Outside- Versus Inside-Mounted Seals, Pump Input Power & Rotodynamic Pump Motor Cooling


Written by:
The Hydraulic Institute
Published:
September 26, 2013
Gauge connectionsFigure 6.72. Gauge connections

Calibrated electric motors are satisfactory for determining the power input to the pump shaft. The electrical input to the motor is observed, and the observations are multiplied by the motor efficiency to determine the power input to the pump shaft. Calibrated laboratory type electric meters and transformers shall be used to measure power input to all motors.

For more information about this topic, see ANSI/HI 6.6 Reciprocating Pump Tests.

Q. What methods are used to cool a motor that drives a rotodynamic pump?

A. Many cooling methods can be used in motor design. When the cooling air is drawn from the surrounding environment, circulated around the internal components and expelled back into the surroundings, the cooling method is an open circuit. This type of cooling is only possible in open-enclosure motors.

Closed-circuit cooling involves an internal coolant in a closed loop that passes heat to another coolant either through the surface of the machine or with a heat exchanger. This type of cooling is by definition associated with totally enclosed machines because the primary coolant remains contained within the motor.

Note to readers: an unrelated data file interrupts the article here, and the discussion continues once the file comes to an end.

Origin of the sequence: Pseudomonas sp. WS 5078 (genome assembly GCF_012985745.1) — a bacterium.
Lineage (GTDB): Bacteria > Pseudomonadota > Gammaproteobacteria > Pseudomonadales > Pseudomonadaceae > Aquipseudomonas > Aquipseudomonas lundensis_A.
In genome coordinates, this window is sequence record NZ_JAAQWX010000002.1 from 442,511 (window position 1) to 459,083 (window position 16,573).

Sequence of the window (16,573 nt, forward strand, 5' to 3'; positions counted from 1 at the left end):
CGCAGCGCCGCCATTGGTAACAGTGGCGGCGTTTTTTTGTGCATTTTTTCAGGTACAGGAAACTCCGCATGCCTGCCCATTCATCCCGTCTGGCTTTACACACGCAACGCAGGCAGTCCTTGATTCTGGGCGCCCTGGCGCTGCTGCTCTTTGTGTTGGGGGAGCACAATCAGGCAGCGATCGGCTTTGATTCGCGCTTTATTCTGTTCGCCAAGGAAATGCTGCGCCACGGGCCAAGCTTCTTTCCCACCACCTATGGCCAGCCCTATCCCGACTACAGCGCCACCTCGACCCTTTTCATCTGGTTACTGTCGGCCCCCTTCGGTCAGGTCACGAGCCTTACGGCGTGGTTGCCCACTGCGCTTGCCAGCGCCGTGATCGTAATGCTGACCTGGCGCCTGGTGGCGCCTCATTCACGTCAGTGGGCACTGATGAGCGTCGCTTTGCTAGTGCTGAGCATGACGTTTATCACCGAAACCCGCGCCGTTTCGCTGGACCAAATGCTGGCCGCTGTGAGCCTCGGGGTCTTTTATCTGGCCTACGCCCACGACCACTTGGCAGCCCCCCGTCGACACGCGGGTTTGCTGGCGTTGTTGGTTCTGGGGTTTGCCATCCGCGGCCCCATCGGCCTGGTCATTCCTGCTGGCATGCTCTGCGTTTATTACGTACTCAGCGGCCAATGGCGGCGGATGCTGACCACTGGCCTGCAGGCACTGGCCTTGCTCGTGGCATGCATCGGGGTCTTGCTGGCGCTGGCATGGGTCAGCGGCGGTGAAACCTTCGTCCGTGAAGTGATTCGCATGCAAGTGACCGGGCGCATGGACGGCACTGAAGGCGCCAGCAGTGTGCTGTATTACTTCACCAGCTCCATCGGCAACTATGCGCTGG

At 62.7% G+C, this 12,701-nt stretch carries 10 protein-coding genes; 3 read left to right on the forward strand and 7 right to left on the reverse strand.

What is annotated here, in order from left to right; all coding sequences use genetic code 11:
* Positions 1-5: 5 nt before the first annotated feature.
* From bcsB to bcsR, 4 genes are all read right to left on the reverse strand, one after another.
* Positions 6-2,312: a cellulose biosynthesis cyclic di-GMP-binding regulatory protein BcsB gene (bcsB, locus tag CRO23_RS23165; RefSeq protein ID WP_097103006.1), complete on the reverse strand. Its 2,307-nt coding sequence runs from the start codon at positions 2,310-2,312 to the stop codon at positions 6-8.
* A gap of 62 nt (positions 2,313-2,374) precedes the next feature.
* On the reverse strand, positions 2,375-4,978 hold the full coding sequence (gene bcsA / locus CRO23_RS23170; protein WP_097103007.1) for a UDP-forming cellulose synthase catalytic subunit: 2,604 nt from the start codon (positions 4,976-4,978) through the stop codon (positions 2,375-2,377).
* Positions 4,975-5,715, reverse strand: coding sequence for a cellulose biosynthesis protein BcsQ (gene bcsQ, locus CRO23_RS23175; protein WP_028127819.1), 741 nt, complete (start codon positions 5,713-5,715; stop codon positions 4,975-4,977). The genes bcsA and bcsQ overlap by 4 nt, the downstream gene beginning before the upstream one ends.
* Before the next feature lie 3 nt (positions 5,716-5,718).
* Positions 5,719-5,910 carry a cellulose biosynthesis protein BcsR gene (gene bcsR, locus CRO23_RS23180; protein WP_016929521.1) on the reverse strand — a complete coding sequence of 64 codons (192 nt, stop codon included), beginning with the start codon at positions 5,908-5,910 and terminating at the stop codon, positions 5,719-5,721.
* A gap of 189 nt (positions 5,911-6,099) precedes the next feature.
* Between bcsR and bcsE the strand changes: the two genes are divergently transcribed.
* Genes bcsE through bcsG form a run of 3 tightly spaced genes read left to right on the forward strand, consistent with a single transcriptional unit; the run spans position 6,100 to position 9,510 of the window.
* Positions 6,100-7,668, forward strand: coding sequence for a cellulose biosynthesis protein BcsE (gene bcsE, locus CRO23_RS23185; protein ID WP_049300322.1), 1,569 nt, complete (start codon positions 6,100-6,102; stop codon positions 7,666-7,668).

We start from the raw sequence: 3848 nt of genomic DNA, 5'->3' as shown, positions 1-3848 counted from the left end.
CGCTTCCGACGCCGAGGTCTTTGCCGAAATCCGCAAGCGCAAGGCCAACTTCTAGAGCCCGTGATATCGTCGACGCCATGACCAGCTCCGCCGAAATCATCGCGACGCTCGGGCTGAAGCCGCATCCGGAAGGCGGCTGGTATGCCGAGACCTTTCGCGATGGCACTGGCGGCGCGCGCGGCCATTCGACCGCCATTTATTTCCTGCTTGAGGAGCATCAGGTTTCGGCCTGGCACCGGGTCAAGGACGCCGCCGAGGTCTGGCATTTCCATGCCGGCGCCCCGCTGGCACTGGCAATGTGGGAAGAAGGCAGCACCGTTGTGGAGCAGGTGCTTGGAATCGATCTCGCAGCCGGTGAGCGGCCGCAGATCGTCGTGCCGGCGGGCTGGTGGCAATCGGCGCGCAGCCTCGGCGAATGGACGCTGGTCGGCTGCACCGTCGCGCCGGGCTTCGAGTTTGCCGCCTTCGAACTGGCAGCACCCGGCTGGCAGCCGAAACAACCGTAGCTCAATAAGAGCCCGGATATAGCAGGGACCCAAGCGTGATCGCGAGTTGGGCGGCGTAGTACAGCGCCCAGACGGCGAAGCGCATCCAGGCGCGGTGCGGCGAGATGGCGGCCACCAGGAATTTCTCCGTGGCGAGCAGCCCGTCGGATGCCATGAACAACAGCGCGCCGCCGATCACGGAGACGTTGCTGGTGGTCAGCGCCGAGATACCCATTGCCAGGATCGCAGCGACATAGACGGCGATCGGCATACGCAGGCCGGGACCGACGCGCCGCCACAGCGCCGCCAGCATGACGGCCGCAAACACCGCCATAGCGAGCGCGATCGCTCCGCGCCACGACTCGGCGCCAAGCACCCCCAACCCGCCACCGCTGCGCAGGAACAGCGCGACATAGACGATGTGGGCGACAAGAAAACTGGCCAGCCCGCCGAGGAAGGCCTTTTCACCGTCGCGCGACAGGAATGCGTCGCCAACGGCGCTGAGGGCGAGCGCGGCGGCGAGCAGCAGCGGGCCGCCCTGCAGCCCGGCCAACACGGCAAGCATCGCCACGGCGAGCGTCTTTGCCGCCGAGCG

Most motors use shaft-mounted fans to circulate air as the primary coolant. One drawback of this approach is that the velocity at which the cooling air is circulated decreases if the speed of the motor decreases. In some applications, a constant velocity of air is necessary. In these cases, separately powered fans are often employed to deliver a regular velocity of air regardless of the motor’s rotational speed. While air is the most common fluid used as primary and/or secondary coolant in electric motor design, units can be built using others—such as refrigerant, hydrogen, nitrogen, carbon dioxide, water and oil.

VS0-style pumps, with the motor submerged, must have a minimum flow of cooling liquid past the motor during operation to properly dissipate heat. In applications such as open channels with a relatively low velocity of flow around the motor or installations in which the flow will not naturally flow past the motor, a flow sleeve needs to be installed to draw flow around the motor casing and protect the motor internals from overheating. For hot pumped liquid applications, consult the pump manufacturer.

For more information about motor cooling methods, see ANSI/HI 2.3 Rotodynamic Vertical Pumps of Radial, Mixed, and Axial Flow Types for Design and Application.

Pages


See also:

Upstream Pumping Solutions

© Copyright Cahaba Media Group 2014. All Rights Reserved. Privacy Policy